Tonight, live from New York, the three-day celebration of hype and hope known as the NFL Draft kicks off. For most fans, the most important thing is the players their team take (note to Bears: offensive line, offensive line, offensive line). But, overall, the big story is that the two of the worst teams in the NFL are getting new QBs.
Andrew Luck, a prospect that has been drooled over for years, takes over for Peyton Manning in Indy. In three years as a starter at Stanford (he redshirted as a freshman), he finished runner-up in the Heisman race twice, brought his team to two BCS bowls, and finished with 67% completions and an 163 QB rating.
Robert Griffin III tries to save the former flagship franchise of the Washington Redskins, and while the shine is off coach Mike Shanahan, he still has a great pedigree as a QB coach. In three years as a starter at Baylor (he was hurt as a sophomore), he won the Heisman trophy, brought his team from backwater status to relevancy, and finished with 10K years passing, 2K yards rushing and an 155 QB rating.
Both look like can’t-miss prospects, and hold the long-term future of their future teams in their hands. But, the odds are good that one is a mirage.
When you draft a QB (or anybody, really) in the Top Ten, you are looking for a star. The only way the pick can be judged as successful is if: 1.) the player solidifies the position with good play for a long time, or 2.) the player has a run of greatness that a.) brings you a championship, or b.) drives ticket and merchandise sales to a significant degree. While there are obviously ranges of hits (Peyton Manning vs. Drew Bledsoe) and misses (Alex Smith vs. Ryan Leaf), using the above criteria, here are the recent results:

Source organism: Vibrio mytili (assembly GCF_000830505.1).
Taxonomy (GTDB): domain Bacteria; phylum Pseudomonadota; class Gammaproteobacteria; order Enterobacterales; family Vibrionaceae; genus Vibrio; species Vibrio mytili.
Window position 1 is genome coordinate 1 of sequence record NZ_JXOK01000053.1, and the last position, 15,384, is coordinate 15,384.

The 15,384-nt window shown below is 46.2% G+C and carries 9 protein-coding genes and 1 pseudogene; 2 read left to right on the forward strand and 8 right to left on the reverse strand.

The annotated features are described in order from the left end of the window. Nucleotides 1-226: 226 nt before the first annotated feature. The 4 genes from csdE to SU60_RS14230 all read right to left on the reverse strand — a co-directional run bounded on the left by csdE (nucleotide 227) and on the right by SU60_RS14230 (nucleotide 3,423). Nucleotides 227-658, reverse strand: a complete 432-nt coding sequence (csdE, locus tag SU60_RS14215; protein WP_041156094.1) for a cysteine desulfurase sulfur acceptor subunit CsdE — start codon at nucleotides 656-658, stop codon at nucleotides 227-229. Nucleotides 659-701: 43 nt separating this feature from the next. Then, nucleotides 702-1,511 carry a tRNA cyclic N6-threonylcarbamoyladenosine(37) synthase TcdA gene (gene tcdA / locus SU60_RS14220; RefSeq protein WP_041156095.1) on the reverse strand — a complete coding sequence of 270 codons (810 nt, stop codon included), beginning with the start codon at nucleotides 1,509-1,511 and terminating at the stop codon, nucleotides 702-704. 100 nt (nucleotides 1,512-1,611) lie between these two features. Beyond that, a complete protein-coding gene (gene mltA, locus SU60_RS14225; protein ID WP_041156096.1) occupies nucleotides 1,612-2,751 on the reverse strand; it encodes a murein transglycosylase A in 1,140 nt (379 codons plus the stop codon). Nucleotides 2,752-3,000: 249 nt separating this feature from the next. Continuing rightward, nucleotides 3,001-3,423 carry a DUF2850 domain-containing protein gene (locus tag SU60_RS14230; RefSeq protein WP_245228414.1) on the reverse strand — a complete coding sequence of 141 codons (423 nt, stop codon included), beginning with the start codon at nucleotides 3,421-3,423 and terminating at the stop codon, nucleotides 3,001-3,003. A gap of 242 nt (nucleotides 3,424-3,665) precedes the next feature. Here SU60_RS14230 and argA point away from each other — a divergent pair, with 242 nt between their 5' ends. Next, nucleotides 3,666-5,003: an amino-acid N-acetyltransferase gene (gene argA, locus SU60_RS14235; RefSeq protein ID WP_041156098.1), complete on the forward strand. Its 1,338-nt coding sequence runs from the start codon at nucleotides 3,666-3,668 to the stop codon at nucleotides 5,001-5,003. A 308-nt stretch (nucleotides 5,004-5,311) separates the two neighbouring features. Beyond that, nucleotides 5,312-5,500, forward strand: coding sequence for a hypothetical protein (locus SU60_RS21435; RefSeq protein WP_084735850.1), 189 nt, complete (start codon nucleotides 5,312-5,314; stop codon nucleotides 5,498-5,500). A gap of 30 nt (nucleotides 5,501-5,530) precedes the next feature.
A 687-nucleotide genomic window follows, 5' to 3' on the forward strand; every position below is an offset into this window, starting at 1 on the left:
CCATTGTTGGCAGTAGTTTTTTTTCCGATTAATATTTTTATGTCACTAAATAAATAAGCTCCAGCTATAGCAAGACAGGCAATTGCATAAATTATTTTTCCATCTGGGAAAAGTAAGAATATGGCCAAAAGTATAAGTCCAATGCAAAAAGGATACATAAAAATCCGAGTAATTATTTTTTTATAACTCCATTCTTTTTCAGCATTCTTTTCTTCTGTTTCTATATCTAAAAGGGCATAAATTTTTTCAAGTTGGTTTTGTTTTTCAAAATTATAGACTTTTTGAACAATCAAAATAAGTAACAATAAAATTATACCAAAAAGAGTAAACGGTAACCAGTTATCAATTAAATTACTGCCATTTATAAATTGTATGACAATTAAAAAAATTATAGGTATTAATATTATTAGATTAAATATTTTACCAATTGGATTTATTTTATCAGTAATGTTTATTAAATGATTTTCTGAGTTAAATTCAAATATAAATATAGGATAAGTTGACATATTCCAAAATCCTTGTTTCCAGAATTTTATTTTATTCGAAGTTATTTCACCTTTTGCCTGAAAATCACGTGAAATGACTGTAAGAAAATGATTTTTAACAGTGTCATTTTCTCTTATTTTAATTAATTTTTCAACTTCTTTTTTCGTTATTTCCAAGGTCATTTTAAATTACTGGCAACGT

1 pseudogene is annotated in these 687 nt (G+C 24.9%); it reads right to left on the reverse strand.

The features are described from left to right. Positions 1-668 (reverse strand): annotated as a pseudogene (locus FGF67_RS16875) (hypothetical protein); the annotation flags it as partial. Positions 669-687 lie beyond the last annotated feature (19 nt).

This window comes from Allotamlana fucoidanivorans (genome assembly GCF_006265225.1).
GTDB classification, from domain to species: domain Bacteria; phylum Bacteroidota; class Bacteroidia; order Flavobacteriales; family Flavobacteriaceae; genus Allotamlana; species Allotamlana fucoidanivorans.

QBs Drafted In The Top Ten During The Past 20 Years:
1992: 0/1: David Klingler
1993: 1/2: Drew Bledsoe; Rick Mirer
1994: 0/2: Trent Dilfer, Heath Shuler
1995: 0/1: Kerry Collins
1998: 1/2: Peyton Manning; Ryan Leaf
1999: 1/3: Donovan McNabb; Tim Couch, Akili Smith
2001: 1/1: Michael Vick
2002: 0/2: David Carr, Joey Harrington
2003: 1/2: Carson Palmer; Byron Leftwich
2004: 2/2: Eli Manning, Philip Rivers
2005: 0/1: Alex Smith
2006: 0/2: Vince Young, Matt Leinart
2007: 0/1: JaMarcus Russell
2008: 1/1: Matt Ryan
2009: 1/2: Matthew Stafford; Mark Sanchez
2010: 1/1: Sam Bradford
2011: 1/3: Cam Newton; Jack Locker, Blaine Gabbert
Note: Every draft from 2008 on is obviously still undecided to different degrees. Given that some QBs from even further back (such as Carson Palmer) are borderline as hit-or-miss, I made my best judgement based on the evidence-to-date.
Unless you truly believe that Mark Sanchez has solved the Jets QB problems long-term (and if you do, I’m guessing The Dilemma would like a word), the only year that more than one star QB was drafted in the Top Ten was 2004, when Eli Manning and Philip Rivers were traded for each other.
Add to this the big risk that each team is taking. The Colts cut ties with Peyton Manning, which was the logical move but still holds the possibility of coming back to haunt them. The Redskins gave up this year’s second rounder and their next two first rounders to move up four spots to grab Griffin. Depleting your drafts to that extent doesn’t have a good track record.
Tonight, the story will be about how both the Colts and the Redskins are facing the future with franchise QBs. In a few years, at least one of these fan bases will probably be bruised and broken, quietly throwing out jerseys and talking themselves into another first round QB. The question is which.
Of course, the Dolphins might reach for Ryan Tannehill at 8, which would help them both out, odds-wise.